Both Drupal and WordPress are big players in the world of CMS. Even though both platforms have very similar release dates, WordPress has a customer base that is almost ten times larger than Drupal. But does this mean that it is ten times better? Let’s take a look at some of the differences.
The Issue of Size
WordPress was originally designed as a blogging platform. It lacks the ability to manage large numbers of web pages and massive amounts of content volume which can ultimately create a much slower user experience. But Drupal can support everything from a thousand-page website to a single static page, even in cases where thousands of readers are reviewing the website at the same time.
WordPress requires the use of multiple plugins that not only slow down the upload speeds for the reader but also have tremendous vulnerabilities to hacking, especially if the plugins become outdated. Drupal, on the other hand, is so secure that even government agencies use it due to its enterprise-levels of security and its ability to provide highly-detailed security reports in an instant.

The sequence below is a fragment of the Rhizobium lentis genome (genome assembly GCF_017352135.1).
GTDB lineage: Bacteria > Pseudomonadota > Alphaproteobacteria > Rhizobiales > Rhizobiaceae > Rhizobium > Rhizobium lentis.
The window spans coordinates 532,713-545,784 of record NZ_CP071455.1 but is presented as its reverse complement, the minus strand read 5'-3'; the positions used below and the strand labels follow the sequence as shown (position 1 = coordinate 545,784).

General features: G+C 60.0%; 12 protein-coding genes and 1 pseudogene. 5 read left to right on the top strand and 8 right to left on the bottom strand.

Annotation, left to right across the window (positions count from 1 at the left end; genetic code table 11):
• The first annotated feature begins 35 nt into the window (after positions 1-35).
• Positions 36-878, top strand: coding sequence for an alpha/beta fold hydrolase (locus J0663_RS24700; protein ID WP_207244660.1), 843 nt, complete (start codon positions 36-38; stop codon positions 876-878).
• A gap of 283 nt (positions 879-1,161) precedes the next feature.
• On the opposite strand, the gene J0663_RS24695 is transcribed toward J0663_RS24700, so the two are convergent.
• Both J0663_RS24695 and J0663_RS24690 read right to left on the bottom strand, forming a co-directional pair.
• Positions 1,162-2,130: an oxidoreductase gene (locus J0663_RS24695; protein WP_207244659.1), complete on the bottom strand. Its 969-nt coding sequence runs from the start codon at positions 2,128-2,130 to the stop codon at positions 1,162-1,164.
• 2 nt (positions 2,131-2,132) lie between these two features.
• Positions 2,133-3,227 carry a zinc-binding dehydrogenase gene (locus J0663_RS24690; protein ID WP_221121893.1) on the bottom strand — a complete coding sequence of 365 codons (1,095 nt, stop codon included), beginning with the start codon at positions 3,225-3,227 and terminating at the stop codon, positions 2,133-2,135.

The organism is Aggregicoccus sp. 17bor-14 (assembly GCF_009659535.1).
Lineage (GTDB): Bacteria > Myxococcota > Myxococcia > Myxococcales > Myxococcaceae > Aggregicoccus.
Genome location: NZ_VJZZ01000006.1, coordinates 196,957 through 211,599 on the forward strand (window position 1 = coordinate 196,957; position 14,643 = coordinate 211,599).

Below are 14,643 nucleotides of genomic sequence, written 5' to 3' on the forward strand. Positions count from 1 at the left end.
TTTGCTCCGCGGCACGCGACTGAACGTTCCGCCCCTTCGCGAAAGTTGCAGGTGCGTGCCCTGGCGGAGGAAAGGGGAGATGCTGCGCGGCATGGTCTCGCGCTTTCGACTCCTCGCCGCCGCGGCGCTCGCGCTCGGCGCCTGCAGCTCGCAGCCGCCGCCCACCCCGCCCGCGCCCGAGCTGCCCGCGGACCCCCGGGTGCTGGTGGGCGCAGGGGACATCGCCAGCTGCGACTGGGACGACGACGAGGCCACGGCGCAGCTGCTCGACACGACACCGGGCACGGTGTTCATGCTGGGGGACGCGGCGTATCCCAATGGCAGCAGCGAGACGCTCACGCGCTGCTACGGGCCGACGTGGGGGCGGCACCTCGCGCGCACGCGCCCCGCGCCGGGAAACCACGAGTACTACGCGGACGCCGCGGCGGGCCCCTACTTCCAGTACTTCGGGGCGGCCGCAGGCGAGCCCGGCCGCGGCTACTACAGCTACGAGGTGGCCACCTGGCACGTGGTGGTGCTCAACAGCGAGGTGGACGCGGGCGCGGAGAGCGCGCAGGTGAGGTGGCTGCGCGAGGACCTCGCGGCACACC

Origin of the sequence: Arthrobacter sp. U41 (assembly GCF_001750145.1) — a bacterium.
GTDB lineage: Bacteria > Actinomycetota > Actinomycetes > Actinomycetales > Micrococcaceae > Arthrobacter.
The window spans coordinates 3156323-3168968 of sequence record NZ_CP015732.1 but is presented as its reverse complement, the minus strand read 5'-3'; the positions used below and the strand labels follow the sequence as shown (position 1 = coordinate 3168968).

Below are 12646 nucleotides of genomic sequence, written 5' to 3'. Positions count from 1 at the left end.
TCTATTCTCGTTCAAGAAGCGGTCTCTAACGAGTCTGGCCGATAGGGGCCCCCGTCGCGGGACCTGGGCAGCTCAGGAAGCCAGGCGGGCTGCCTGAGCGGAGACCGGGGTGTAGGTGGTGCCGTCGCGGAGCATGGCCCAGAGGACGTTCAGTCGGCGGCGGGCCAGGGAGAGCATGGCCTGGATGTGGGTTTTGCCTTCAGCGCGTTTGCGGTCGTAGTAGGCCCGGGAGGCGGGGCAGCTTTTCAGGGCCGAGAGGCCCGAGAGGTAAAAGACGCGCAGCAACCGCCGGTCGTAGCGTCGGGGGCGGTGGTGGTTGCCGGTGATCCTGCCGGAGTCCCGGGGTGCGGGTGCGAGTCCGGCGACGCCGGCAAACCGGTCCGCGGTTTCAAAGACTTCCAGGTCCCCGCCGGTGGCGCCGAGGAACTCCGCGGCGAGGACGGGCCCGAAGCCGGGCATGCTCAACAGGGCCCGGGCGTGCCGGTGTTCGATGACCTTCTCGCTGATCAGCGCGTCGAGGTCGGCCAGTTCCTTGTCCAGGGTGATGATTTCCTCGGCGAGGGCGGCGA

For websites used as a publishing platform with multiple authors and profiles, WordPress is likely the better choice. WordPress allows many different ways to manage the work of numerous authors. For example, you can simply view the work of “subscribed authors.” Or you can review and edit the work of authors before publishing by simply changing the plugins and settings.
Does Google Prefer one over the other?
While search engines like Google, Yahoo, and Bing have no specific preferences to any individual platform, there are a couple of differences between WordPress and Drupal that you might find interesting. Both have a certain level of SEO already built into them, but Drupal is specifically designed to be search-engine friendly. With WordPress sites, webmasters need to install additional plugins to make this happen.
Who Uses Each Platform?
Advocates of WordPress include CNN and The New York Times. Meanwhile, Drupal enthusiasts include The Economist and The White House. But no single platform is designed to handle every type of website. Those focused on publishing creative content tend to run more efficiently with WordPress. Drupal is the preferred choice for a stable and easily scalable website where visual aesthetics is secondary to consistent adaptability and efficiency.
So, The Winner Is….?
Obviously, that depends on the type of website that you are designing. You’ll need to consider not only what your needs are now but what they will be in the future as well. Take some time to review your options. You’ll be happier in the long run.